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A woman holds her newborn baby in a nursery at the Juba Teaching Hospital in Juba April 3, 2013. Very few births in South Sudan, which has the highest maternal mortality rate in the world at 2,054 per 100,000 live births, are assisted by trained midwives, according to the UNDP's website. Picture taken April 3, 2013. REUTERS/Andreea Campeanu (SOUTH SUDAN - Tags: SOCIETY HEALTH) - GM1E94416HS01

How many lives are at stake? Assessing 2030 sustainable development goal trajectories for maternal and child health

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The launch of the 17 Sustainable Development Goals (SDGs) in 2016 introduced a new era for the global health and development community. The new goals, which apply to all countries and run to 2030, include one health goal, SDG 3—to “ensure healthy lives and promote wellbeing for all at all ages”—with 13 associated targets. Target 3.1 calls for the global maternal mortality ratio to be below 70 deaths per 100 000 live births, a 68% reduction in only 15 years. Target 3.2 calls for all countries to lower their child mortality to at most 25 per 1000 live births and their neonatal (age 0-28 days) mortality to at most 12 per 1000 live births. Are countries on course to meet the new targets, and, if not, what do they need to do to accelerate their progress?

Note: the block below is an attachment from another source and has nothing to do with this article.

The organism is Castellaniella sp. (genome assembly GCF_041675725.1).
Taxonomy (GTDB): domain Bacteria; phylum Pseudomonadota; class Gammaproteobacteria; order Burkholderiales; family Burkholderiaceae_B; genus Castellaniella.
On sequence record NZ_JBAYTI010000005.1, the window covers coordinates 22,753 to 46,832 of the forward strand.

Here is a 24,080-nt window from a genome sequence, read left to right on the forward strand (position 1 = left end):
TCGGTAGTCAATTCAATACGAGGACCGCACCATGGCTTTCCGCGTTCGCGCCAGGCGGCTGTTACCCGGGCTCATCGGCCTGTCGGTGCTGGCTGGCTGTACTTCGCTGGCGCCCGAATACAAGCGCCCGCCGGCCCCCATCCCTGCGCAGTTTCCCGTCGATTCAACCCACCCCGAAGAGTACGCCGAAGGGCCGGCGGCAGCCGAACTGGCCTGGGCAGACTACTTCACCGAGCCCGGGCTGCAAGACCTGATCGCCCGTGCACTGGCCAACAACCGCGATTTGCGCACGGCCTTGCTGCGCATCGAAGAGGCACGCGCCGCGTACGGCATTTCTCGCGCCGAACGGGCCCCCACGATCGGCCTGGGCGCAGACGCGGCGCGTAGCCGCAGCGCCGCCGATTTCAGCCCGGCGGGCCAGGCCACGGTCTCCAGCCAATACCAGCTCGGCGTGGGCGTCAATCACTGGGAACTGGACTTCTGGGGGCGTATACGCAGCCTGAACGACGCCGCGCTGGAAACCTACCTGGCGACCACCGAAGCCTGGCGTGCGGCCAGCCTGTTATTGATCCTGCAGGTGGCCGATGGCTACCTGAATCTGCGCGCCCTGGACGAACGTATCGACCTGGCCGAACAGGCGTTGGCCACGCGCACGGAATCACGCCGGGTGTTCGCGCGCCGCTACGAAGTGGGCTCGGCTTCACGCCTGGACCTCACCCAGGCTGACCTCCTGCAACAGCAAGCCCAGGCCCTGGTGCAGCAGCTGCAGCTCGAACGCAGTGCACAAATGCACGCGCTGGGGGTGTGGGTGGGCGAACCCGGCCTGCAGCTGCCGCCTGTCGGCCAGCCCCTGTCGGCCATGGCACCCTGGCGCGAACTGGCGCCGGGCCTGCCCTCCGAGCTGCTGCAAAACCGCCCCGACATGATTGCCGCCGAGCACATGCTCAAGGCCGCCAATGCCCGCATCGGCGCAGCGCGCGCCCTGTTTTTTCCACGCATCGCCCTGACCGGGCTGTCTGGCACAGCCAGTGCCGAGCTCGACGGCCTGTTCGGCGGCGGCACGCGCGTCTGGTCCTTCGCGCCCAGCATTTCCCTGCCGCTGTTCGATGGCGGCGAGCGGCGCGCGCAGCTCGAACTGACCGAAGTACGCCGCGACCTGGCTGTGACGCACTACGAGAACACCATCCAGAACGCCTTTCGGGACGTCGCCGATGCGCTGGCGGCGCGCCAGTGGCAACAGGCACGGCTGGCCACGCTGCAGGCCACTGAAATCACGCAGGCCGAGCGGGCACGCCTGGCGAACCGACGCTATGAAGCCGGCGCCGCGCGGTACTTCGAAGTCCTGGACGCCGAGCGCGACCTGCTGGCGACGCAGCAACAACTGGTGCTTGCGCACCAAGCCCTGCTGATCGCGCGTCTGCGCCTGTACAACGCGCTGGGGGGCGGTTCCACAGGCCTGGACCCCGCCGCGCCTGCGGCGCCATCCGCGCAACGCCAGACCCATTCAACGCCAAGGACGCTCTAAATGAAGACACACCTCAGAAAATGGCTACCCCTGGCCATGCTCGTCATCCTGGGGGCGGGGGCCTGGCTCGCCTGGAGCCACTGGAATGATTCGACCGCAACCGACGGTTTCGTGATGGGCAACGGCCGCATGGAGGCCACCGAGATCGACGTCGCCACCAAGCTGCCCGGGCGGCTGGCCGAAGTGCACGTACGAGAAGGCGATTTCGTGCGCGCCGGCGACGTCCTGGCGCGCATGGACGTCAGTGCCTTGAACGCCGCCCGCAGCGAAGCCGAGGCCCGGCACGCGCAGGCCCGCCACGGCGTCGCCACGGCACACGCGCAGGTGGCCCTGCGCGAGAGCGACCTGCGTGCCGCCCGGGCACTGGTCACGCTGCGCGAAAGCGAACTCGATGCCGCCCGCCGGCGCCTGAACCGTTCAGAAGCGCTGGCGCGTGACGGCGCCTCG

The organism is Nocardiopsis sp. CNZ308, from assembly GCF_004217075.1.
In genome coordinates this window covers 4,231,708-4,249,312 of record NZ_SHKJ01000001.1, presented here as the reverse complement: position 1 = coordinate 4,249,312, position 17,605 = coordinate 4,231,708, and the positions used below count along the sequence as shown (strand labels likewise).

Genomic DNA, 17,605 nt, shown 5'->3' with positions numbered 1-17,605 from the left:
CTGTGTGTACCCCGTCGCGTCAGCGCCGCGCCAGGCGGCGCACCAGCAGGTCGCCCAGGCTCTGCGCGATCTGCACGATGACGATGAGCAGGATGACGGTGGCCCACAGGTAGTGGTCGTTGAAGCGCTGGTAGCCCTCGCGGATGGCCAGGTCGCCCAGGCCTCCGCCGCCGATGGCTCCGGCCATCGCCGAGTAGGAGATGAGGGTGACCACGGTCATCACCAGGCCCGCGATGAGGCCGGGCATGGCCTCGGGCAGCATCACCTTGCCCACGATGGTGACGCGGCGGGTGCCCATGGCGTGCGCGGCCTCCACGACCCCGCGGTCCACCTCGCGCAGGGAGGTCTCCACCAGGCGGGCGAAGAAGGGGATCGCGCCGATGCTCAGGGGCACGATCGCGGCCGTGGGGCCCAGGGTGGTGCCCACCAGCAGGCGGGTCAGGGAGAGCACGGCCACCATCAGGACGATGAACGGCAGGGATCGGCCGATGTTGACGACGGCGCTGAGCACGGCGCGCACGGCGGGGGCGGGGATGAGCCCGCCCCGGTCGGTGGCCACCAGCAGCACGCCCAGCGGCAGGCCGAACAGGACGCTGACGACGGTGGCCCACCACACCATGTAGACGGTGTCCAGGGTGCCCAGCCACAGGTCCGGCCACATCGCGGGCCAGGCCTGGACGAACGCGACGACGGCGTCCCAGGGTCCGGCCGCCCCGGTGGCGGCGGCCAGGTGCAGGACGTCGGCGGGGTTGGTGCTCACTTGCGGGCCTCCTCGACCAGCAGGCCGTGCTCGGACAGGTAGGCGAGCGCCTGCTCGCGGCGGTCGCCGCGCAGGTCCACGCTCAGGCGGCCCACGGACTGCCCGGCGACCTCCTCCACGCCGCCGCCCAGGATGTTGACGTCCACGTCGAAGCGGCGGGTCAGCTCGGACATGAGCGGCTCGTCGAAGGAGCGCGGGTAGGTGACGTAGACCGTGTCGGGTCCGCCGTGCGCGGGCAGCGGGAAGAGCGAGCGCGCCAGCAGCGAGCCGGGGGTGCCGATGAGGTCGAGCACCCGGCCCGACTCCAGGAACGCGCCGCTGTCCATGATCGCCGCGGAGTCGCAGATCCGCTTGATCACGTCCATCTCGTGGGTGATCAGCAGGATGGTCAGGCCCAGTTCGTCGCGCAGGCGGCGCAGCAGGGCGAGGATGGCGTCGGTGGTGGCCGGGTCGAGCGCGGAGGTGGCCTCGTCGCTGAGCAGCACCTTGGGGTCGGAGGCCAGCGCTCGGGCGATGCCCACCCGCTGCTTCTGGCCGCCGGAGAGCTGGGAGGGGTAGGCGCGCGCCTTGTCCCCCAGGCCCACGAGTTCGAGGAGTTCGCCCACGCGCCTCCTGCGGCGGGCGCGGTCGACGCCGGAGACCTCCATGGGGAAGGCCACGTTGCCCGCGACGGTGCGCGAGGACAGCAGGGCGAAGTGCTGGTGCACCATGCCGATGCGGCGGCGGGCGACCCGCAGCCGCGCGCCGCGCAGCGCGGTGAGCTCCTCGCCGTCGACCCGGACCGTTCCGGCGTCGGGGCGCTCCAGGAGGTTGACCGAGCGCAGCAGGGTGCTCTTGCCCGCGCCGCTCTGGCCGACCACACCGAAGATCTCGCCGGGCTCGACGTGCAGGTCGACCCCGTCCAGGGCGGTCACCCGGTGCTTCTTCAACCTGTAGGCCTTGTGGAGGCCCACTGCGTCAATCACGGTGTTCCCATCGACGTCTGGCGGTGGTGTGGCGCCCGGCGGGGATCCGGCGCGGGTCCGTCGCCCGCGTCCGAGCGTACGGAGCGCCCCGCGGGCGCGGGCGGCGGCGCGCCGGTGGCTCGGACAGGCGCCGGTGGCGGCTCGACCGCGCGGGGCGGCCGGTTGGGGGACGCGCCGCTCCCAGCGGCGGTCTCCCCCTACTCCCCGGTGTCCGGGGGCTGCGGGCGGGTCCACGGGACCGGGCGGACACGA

Krista Rasmussen

Officer of Policy and Research in Policy Planning - UN Foundation

Gavin Yamey

Director, Center for Policy Impact in Global Health and Professor of Global Health - Duke Global Health Institute, Duke University

In this article, published in the British Medical Journal, we address alignment of current trajectories with the SDG targets for maternal mortality and child mortality. We explore how much acceleration is needed for off-track countries to achieve the relevant targets. We then present corresponding estimates for the number of lives that will be lost if the targets are not achieved. This allows us to identify which countries have the largest number of lives at stake. We end by briefly summarizing key issues to be addressed in order to accelerate progress.


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